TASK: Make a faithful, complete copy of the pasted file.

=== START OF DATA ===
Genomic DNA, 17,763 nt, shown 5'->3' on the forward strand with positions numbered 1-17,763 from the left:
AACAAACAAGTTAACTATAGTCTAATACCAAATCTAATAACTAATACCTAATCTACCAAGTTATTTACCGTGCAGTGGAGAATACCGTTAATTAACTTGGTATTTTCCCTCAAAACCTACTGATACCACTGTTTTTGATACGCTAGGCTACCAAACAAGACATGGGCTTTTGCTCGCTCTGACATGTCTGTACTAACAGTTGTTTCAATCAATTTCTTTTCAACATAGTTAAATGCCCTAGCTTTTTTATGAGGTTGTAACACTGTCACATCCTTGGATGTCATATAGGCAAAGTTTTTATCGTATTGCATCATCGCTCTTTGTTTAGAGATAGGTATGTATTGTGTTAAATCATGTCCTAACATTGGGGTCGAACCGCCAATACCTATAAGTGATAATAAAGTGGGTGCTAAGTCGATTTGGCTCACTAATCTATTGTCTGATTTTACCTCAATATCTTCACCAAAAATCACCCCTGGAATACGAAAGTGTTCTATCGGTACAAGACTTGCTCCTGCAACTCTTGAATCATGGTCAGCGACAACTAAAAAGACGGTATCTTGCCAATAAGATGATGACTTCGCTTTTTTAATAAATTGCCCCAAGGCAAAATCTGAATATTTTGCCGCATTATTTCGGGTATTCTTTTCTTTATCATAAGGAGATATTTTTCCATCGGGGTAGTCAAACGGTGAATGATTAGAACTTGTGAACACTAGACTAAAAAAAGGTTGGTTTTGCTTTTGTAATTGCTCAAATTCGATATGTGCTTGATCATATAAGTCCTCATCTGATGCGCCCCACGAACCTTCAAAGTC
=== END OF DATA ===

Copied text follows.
Genomic DNA, 17,763 nt, shown 5'->3' on the forward strand with positions numbered 1-17,763 from the left:
AACAAACAAGTTAACTATAGTCTAATACCAAATCTAATAACTAATACCTAATCTACCAAGTTATTTACCGTGCAGTGGAGAATACCGTTAATTAACTTGGTATTTTCCCTCAAAACCTACTGATACCACTGTTTTTGATACGCTAGGCTACCAAACAAGACATGGGCTTTTGCTCGCTCTGACATGTCTGTACTAACAGTTGTTTCAATCAATTTCTTTTCAACATAGTTAAATGCCCTAGCTTTTTTATGAGGTTGTAACACTGTCACATCCTTGGATGTCATATAGGCAAAGTTTTTATCGTATTGCATCATCGCTCTTTGTTTAGAGATAGGTATGTATTGTGTTAAATCATGTCCTAACATTGGGGTCGAACCGCCAATACCTATAAGTGATAATAAAGTGGGTGCTAAGTCGATTTGGCTCACTAATCTATTGTCTGATTTTACCTCAATATCTTCACCAAAAATCACCCCTGGAATACGAAAGTGTTCTATCGGTACAAGACTTGCTCCTGCAACTCTTGAATCATGGTCAGCGACAACTAAAAAGACGGTATCTTGCCAATAAGATGATGACTTCGCTTTTTTAATAAATTGCCCCAAGGCAAAATCTGAATATTTTGCCGCATTATTTCGGGTATTCTTTTCTTTATCATAAGGAGATATTTTTCCATCGGGGTAGTCAAACGGTGAATGATTAGAACTTGTGAACACTAGACTAAAAAAAGGTTGGTTTTGCTTTTGTAATTGCTCAAATTCGATATGTGCTTGATCATATAAGTCCTCATCTGATGCGCCCCACGAACCTTCAAAGTC